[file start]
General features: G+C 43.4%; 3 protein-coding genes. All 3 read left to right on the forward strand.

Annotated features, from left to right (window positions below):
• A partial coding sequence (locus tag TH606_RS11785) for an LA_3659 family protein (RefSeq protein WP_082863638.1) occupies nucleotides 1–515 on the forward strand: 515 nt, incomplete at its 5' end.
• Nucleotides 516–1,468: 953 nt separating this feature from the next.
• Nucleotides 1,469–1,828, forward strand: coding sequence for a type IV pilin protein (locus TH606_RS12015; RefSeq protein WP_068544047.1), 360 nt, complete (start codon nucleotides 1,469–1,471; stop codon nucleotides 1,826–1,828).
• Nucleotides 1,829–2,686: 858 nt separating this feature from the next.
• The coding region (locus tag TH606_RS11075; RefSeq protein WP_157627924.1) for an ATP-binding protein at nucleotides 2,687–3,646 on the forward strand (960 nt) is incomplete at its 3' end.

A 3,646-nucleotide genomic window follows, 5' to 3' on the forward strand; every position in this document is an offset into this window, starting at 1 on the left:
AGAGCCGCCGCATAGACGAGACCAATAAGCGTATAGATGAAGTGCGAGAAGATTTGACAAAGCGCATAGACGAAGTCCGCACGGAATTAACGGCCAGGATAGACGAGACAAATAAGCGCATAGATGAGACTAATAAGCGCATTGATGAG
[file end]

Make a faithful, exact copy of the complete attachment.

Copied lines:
General features: G+C 43.4%; 3 protein-coding genes. All 3 read left to right on the forward strand.

Annotated features, from left to right (window positions below):
• A partial coding sequence (locus tag TH606_RS11785) for an LA_3659 family protein (RefSeq protein WP_082863638.1) occupies nucleotides 1–515 on the forward strand: 515 nt, incomplete at its 5' end.
• Nucleotides 516–1,468: 953 nt separating this feature from the next.
• Nucleotides 1,469–1,828, forward strand: coding sequence for a type IV pilin protein (locus TH606_RS12015; RefSeq protein WP_068544047.1), 360 nt, complete (start codon nucleotides 1,469–1,471; stop codon nucleotides 1,826–1,828).
• Nucleotides 1,829–2,686: 858 nt separating this feature from the next.
• The coding region (locus tag TH606_RS11075; RefSeq protein WP_157627924.1) for an ATP-binding protein at nucleotides 2,687–3,646 on the forward strand (960 nt) is incomplete at its 3' end.

A 3,646-nucleotide genomic window follows, 5' to 3' on the forward strand; every position in this document is an offset into this window, starting at 1 on the left:
AGAGCCGCCGCATAGACGAGACCAATAAGCGTATAGATGAAGTGCGAGAAGATTTGACAAAGCGCATAGACGAAGTCCGCACGGAATTAACGGCCAGGATAGACGAGACAAATAAGCGCATAGATGAGACTAATAAGCGCATTGATGAG